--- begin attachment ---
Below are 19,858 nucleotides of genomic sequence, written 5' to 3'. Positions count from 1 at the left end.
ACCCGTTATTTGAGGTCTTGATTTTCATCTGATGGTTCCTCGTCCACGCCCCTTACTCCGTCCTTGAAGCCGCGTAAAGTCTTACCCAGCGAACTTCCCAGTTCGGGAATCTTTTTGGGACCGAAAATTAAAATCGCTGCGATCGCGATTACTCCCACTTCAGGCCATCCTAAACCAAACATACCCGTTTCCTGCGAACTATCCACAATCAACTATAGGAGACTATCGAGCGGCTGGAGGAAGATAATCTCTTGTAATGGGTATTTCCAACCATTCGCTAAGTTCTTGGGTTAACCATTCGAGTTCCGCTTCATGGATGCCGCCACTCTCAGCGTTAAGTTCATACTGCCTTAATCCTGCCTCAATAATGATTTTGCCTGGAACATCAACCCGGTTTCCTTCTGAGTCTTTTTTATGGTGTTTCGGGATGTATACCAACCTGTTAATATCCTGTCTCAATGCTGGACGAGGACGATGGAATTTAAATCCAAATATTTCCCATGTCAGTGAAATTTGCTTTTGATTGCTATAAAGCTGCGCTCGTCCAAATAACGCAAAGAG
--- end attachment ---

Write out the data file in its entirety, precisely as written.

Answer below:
Below are 19,858 nucleotides of genomic sequence, written 5' to 3'. Positions count from 1 at the left end.
ACCCGTTATTTGAGGTCTTGATTTTCATCTGATGGTTCCTCGTCCACGCCCCTTACTCCGTCCTTGAAGCCGCGTAAAGTCTTACCCAGCGAACTTCCCAGTTCGGGAATCTTTTTGGGACCGAAAATTAAAATCGCTGCGATCGCGATTACTCCCACTTCAGGCCATCCTAAACCAAACATACCCGTTTCCTGCGAACTATCCACAATCAACTATAGGAGACTATCGAGCGGCTGGAGGAAGATAATCTCTTGTAATGGGTATTTCCAACCATTCGCTAAGTTCTTGGGTTAACCATTCGAGTTCCGCTTCATGGATGCCGCCACTCTCAGCGTTAAGTTCATACTGCCTTAATCCTGCCTCAATAATGATTTTGCCTGGAACATCAACCCGGTTTCCTTCTGAGTCTTTTTTATGGTGTTTCGGGATGTATACCAACCTGTTAATATCCTGTCTCAATGCTGGACGAGGACGATGGAATTTAAATCCAAATATTTCCCATGTCAGTGAAATTTGCTTTTGATTGCTATAAAGCTGCGCTCGTCCAAATAACGCAAAGAG